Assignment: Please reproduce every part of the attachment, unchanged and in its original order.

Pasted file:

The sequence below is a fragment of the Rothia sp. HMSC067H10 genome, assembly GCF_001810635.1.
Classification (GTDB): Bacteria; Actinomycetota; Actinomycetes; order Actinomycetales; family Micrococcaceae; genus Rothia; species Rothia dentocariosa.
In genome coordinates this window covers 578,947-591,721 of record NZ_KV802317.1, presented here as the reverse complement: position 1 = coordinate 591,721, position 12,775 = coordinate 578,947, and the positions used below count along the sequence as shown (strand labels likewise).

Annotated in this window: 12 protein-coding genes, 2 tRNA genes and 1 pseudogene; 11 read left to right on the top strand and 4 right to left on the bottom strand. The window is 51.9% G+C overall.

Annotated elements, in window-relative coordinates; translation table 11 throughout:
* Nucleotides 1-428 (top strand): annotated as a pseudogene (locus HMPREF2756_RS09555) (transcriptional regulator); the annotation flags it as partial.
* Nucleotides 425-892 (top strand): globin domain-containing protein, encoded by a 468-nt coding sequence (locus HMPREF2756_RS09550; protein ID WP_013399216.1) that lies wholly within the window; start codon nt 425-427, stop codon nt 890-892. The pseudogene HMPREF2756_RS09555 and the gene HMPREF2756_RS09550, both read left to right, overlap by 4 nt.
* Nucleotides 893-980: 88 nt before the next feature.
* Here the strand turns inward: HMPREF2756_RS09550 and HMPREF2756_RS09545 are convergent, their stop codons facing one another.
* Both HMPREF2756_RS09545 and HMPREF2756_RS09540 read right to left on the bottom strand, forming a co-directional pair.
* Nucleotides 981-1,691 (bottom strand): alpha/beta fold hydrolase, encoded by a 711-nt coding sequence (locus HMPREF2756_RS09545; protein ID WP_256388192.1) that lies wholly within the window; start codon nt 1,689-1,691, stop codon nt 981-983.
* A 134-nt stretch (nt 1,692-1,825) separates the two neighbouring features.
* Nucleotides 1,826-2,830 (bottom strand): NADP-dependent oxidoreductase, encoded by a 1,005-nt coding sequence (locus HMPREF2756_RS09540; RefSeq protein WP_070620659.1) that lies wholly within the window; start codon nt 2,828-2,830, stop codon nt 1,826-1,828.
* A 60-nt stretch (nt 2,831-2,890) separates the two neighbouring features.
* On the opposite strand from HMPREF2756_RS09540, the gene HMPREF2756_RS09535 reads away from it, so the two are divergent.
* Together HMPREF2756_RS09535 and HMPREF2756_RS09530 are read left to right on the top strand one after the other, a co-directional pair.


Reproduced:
The sequence below is a fragment of the Rothia sp. HMSC067H10 genome, assembly GCF_001810635.1.
Classification (GTDB): Bacteria; Actinomycetota; Actinomycetes; order Actinomycetales; family Micrococcaceae; genus Rothia; species Rothia dentocariosa.
In genome coordinates this window covers 578,947-591,721 of record NZ_KV802317.1, presented here as the reverse complement: position 1 = coordinate 591,721, position 12,775 = coordinate 578,947, and the positions used below count along the sequence as shown (strand labels likewise).

Annotated in this window: 12 protein-coding genes, 2 tRNA genes and 1 pseudogene; 11 read left to right on the top strand and 4 right to left on the bottom strand. The window is 51.9% G+C overall.

Annotated elements, in window-relative coordinates; translation table 11 throughout:
* Nucleotides 1-428 (top strand): annotated as a pseudogene (locus HMPREF2756_RS09555) (transcriptional regulator); the annotation flags it as partial.
* Nucleotides 425-892 (top strand): globin domain-containing protein, encoded by a 468-nt coding sequence (locus HMPREF2756_RS09550; protein ID WP_013399216.1) that lies wholly within the window; start codon nt 425-427, stop codon nt 890-892. The pseudogene HMPREF2756_RS09555 and the gene HMPREF2756_RS09550, both read left to right, overlap by 4 nt.
* Nucleotides 893-980: 88 nt before the next feature.
* Here the strand turns inward: HMPREF2756_RS09550 and HMPREF2756_RS09545 are convergent, their stop codons facing one another.
* Both HMPREF2756_RS09545 and HMPREF2756_RS09540 read right to left on the bottom strand, forming a co-directional pair.
* Nucleotides 981-1,691 (bottom strand): alpha/beta fold hydrolase, encoded by a 711-nt coding sequence (locus HMPREF2756_RS09545; protein ID WP_256388192.1) that lies wholly within the window; start codon nt 1,689-1,691, stop codon nt 981-983.
* A 134-nt stretch (nt 1,692-1,825) separates the two neighbouring features.
* Nucleotides 1,826-2,830 (bottom strand): NADP-dependent oxidoreductase, encoded by a 1,005-nt coding sequence (locus HMPREF2756_RS09540; RefSeq protein WP_070620659.1) that lies wholly within the window; start codon nt 2,828-2,830, stop codon nt 1,826-1,828.
* A 60-nt stretch (nt 2,831-2,890) separates the two neighbouring features.
* On the opposite strand from HMPREF2756_RS09540, the gene HMPREF2756_RS09535 reads away from it, so the two are divergent.
* Together HMPREF2756_RS09535 and HMPREF2756_RS09530 are read left to right on the top strand one after the other, a co-directional pair.